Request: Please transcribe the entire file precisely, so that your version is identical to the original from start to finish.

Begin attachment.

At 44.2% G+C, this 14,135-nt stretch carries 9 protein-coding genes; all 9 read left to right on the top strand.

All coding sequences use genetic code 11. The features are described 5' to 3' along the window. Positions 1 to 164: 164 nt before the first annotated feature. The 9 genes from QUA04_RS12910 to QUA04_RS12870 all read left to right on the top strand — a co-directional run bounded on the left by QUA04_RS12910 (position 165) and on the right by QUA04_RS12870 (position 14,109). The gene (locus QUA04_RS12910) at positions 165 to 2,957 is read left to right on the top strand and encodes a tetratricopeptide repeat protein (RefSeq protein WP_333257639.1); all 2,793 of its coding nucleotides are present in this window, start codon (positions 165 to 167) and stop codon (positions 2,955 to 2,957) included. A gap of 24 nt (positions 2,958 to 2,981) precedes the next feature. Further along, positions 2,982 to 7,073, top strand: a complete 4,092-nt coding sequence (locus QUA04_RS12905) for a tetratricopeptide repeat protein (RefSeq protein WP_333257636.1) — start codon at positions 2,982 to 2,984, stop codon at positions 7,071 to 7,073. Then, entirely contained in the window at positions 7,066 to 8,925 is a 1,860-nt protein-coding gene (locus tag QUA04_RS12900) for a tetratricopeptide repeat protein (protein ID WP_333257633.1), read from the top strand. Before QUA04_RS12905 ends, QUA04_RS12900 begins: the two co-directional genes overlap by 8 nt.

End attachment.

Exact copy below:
At 44.2% G+C, this 14,135-nt stretch carries 9 protein-coding genes; all 9 read left to right on the top strand.

All coding sequences use genetic code 11. The features are described 5' to 3' along the window. Positions 1 to 164: 164 nt before the first annotated feature. The 9 genes from QUA04_RS12910 to QUA04_RS12870 all read left to right on the top strand — a co-directional run bounded on the left by QUA04_RS12910 (position 165) and on the right by QUA04_RS12870 (position 14,109). The gene (locus QUA04_RS12910) at positions 165 to 2,957 is read left to right on the top strand and encodes a tetratricopeptide repeat protein (RefSeq protein WP_333257639.1); all 2,793 of its coding nucleotides are present in this window, start codon (positions 165 to 167) and stop codon (positions 2,955 to 2,957) included. A gap of 24 nt (positions 2,958 to 2,981) precedes the next feature. Further along, positions 2,982 to 7,073, top strand: a complete 4,092-nt coding sequence (locus QUA04_RS12905) for a tetratricopeptide repeat protein (RefSeq protein WP_333257636.1) — start codon at positions 2,982 to 2,984, stop codon at positions 7,071 to 7,073. Then, entirely contained in the window at positions 7,066 to 8,925 is a 1,860-nt protein-coding gene (locus tag QUA04_RS12900) for a tetratricopeptide repeat protein (protein ID WP_333257633.1), read from the top strand. Before QUA04_RS12905 ends, QUA04_RS12900 begins: the two co-directional genes overlap by 8 nt.